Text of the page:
If anyone is looking for a break from life and wants to just laugh your butt off, then you need to see 'Game Night'.
Production Design

Review: GAME NIGHT Is A Roaring Good Time

Game Night is anchored by a strong performance from Rachel McAdams and Justin Bateman, plus a cleverly constructed narrative. It certainly doesn’t hurt when your supporting cast has the likes of Kyle Chandler and Jesse Plemons who like McAdams and Bateman are fearless in their respective parts. Game Night doesn’t seek to dazzle anyone with its brilliance or highlight any Oscar caliber performance. Simply put, this film wants to make the audience laugh like hell, and they achieve that in spades.

Game Night

Max (Bateman) and Annie (McAdams) are an ultra-competitive couple who are dealing with issues involving fertility. In the course of a doctor visit, it becomes that the problem they have stems from Bateman’s character feeling inadequate around his brother (Chandler). Max’s brother seems to take great pleasure in taking advantage of his issues in any way possible. Chandler’s character declares to Max and Annie’s circle friends that he wants them to come over and take part in the “ultimate” game night (a staged abduction). Little do they realize that he actually gets abducted and their night just got a whole lot more interesting.

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Game Night

Writer Mark Perez strikes the perfect balance between low brow humor and “R” rated comedic hijinks while making sure the narrative isn’t compromised. If anything, Game Night could have even been better had Perez crafted more off-color comedic moments for McAdams and Bateman. In many ways, this duo steals the spotlight from the rest of the cast. Directors John Francis Daley and Jonathan Goldstein seemed mindful of that and didn’t allow the actors to dominate the screen. Daley and Goldstein also appeared to have a keen awareness of pacing and as a result, not one moment in the film seemed to lag. If anything, this film has left me curious as to how they tackle DC’s Flashpoint film.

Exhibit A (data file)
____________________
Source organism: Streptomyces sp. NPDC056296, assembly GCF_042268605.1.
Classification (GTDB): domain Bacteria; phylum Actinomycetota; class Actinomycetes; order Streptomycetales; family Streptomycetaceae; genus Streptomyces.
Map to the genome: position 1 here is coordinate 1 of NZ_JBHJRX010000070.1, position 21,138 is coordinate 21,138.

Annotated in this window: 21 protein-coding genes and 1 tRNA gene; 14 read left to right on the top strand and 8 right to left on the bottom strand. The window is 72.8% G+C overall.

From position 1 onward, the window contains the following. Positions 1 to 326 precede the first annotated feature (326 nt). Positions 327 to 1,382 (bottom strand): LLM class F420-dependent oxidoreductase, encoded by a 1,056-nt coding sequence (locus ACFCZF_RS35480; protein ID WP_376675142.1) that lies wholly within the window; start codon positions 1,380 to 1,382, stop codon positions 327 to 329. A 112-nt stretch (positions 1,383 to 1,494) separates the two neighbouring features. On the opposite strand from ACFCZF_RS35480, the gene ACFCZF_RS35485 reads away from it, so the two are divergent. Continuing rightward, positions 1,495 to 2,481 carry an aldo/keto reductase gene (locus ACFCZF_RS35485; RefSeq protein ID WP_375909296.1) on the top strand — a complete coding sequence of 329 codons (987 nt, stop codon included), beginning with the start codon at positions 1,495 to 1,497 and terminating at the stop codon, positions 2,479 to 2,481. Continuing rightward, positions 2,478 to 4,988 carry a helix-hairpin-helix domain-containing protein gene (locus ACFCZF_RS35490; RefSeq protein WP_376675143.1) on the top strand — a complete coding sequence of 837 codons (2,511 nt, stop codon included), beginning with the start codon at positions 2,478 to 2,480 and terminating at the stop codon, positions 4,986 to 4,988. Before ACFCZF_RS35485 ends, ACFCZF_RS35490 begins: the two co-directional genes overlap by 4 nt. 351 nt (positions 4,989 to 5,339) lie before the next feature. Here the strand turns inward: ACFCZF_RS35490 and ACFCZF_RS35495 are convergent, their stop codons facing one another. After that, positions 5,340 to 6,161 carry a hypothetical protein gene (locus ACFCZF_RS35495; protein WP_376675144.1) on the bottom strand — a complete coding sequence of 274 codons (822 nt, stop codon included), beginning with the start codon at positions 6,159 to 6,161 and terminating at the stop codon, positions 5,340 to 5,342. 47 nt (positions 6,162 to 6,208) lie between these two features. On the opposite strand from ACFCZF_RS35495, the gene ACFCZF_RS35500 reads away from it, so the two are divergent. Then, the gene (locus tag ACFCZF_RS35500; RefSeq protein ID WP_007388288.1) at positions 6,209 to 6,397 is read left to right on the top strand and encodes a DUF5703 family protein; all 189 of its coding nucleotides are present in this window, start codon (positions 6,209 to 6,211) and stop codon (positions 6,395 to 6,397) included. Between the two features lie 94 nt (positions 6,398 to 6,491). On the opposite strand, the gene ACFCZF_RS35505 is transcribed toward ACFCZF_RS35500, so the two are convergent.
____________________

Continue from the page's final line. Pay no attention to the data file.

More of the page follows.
Game Night

Barry Peterson’s cinematography was intriguing. Peterson made ample use of the film’s focus on games and used board games as a way to make transitions from one situation to another. The sequence involving the cast attempting to rescue Bateman’s brother by stealing an item for his captors was pure genius. Using one continuous shot as the item was passed from person to person allowed the action to never seem stagnant during an essential moment in the movie.

While Max and Annie indeed are hilarious during the film, but it was Plemmons portrayal of the socially repressed cop that surprises audiences the most. At the beginning of the film, his character is treated as more of a throwaway. However, as the film moves forward, it becomes apparent that he’s going to play a vital role.

Anyone deciding to go check out Game Night has to be really honest with themselves before they venture out to the theater. Do you just want to have a good time? If the answer is yes, then Game Night indeed should be at the top of your wishlist.

Dewey Singleton - Film Critic
Dewey Singleton - Film Critic
I'm a member of the Broadcast Film Critics Association and have been doing reviews for many years. My views on film are often heard in markets such as Atlanta, Houston, and satellite radio. My wife often tolerates my obsession for all things film related and two sons are at an age now where 'Trolls' is way cooler than dad. Follow me on twitter @mrsingleton.
If anyone is looking for a break from life and wants to just laugh your butt off, then you need to see 'Game Night'. Review: GAME NIGHT Is A Roaring Good Time